Sen. Grace Poe-Llamanzares and her defenders are not meeting the issues against her head on.
The issue is not whether she is a Filipino citizen or not. Nobody is claiming that she is stateless. Nobody is questioning her Filipino citizenship after she has reacquired it. She and her followers are merely muddling the issue in bringing these things up.
The issue is whether she is a natural born Filipino citizen or not, and it is best that she stick to this or else there will be a directionless debate.
It won’t do well for her followers to question the motivation of persons raising this issue. Questioning the motive is, again begging the question. Just because there might be ill-motives against her doesn’t answer the question on her citizenship. The fact is, this is a valid issue that must be answered, especially by those who are aspiring for a national elective position.
Neither will this valid question be resolved by drama. Stop this call for sentimentality or the “pa-awa effect.” Appealing to emotions may be effective in the movies but not in the resolution of a vital issue.
Our eminent columnist, former Press Secretary Kit Tatad, also raised some questions that the senator and her defenders still have to answer, like when did she renounce her US citizenship? The answer to this is vital in determining whether she would have met the 10-year residency required by the Constitution by 2016. She can’t be a resident of the Philippines even if she’s physically here while holding a US passport and US citizenship.
In his well-read column (and well-written as always), Kit cited claims that she was given a new US passport in 2011. Now, US passports, like Philippine passports, are not automatically renewed. A passport holder has to apply for the replacement of an expiring or expired one. If her US passport was renewed in 2011, and the United States State Department works fast on replacements, then that would only mean that she was considered a US citizen at the time when she was already serving a term as senator.
To the questions of Kit, I ask my own: Why in the first place did she renounce her Filipino citizenship and become a US citizen? It has already been shown that she became a US citizen before the enactment of the dual citizenship law.
Cha-cha? Why not?
There seems to a knee-jerk opposition to any proposal to amend the Constitution. The Charter isn’t written in stone and the Philippine Constitution definitely needs a lot of amendments. I submit that no long-term political and economic reforms are possible without amending the Constitution.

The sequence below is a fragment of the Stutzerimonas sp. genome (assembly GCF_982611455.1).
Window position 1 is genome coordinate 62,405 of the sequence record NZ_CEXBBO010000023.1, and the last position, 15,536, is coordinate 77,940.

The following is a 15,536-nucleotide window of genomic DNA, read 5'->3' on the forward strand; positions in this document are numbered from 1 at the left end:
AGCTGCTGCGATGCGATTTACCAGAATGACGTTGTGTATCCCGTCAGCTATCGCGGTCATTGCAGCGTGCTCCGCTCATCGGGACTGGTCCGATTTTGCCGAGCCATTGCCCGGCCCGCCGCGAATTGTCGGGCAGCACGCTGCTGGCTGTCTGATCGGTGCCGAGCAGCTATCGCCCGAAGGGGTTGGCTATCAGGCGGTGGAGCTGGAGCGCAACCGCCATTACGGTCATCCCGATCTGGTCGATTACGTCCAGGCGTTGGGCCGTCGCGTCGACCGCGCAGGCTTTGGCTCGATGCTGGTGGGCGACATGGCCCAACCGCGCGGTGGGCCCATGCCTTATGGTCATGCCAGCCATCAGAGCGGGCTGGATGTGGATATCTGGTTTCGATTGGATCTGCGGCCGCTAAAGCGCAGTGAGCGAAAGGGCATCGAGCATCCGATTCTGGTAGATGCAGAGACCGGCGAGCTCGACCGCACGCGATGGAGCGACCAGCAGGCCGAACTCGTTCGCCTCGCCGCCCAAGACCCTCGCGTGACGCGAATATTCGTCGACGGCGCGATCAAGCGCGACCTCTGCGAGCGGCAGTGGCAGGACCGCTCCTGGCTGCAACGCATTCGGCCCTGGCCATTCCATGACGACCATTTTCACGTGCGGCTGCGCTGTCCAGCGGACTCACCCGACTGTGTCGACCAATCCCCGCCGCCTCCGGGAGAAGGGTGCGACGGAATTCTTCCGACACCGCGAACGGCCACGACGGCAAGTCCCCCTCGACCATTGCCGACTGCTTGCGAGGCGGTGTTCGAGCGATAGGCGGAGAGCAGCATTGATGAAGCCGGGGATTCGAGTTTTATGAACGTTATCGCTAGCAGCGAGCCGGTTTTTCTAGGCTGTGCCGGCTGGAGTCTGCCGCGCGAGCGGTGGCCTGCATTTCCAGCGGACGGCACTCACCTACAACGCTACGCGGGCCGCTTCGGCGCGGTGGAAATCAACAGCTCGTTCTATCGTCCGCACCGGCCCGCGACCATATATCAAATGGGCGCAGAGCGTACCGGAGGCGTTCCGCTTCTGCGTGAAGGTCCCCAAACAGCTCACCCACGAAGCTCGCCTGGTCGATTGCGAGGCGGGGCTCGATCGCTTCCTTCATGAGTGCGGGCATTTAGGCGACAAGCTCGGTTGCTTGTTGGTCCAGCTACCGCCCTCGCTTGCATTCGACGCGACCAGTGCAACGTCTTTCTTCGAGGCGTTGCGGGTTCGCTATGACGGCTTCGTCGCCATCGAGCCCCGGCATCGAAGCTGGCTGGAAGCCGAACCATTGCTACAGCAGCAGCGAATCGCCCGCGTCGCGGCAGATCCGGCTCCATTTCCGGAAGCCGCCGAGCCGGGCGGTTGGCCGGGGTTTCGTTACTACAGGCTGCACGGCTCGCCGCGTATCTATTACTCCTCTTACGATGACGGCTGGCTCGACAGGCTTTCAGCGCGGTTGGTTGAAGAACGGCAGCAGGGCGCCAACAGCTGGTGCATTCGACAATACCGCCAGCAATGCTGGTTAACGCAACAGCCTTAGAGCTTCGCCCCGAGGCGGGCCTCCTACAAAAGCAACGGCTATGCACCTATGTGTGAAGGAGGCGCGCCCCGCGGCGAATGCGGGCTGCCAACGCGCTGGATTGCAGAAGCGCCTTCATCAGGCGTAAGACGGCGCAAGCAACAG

The resolution of the House and the Senate to amend the economic provisions of the Constitution is not the product of a flash idea. I’ve heard of this since 1992 from then Sen. Edgardo Angara. Oh yes, he had also wanted a shift to a federal-parliamentary form of government but late in his public life, he focused only on the provisions that prohibit or limit the entry of foreign investments in some economic activities. If I remember it correctly, the former proposal also included the repeal of the automatic appropriation of foreign debt payments and of the automatic reenactment of the previous national budget if a new one is not signed into law before the start of a fiscal year.
There are many economic activities where Filipinos lack finances and technical know-how. What’s more, protectionism had resulted in some “infant” industries that failed to compete internationally because they have a secure or captive market in the country. And what’s wrong with allowing foreigners to own land? They can’t take the land out of the country anyway. Note that Filipinos could buy land and properties in the United States and other countries. Just ask Senator Poe, Sen. Lito Lapid, Sen. Tito Sotto, and Gen. Carlos Garcia (ret.), the former comptroller of the Armed Forces of the Philippines.
The Philippines may not yet be ready for a federal-parliamentary form of government, even if the Aquino administration wants one for the proposed Bangsamoro substate. For one, the country still has a weak political party system, so weak that no single party can form a complete slate in any given election. However, some political reforms that are less controversial should be considered.
One is the repeal of the party-list system. This should exist only in a parliamentary form of government. A second one, as once proposed by former Sen. Ramon Magsaysay Jr., is the election of the president and vice president as a tandem. A vote for president will automatically be counted as a vote for his running-mate. A third is the separation of national and local elections.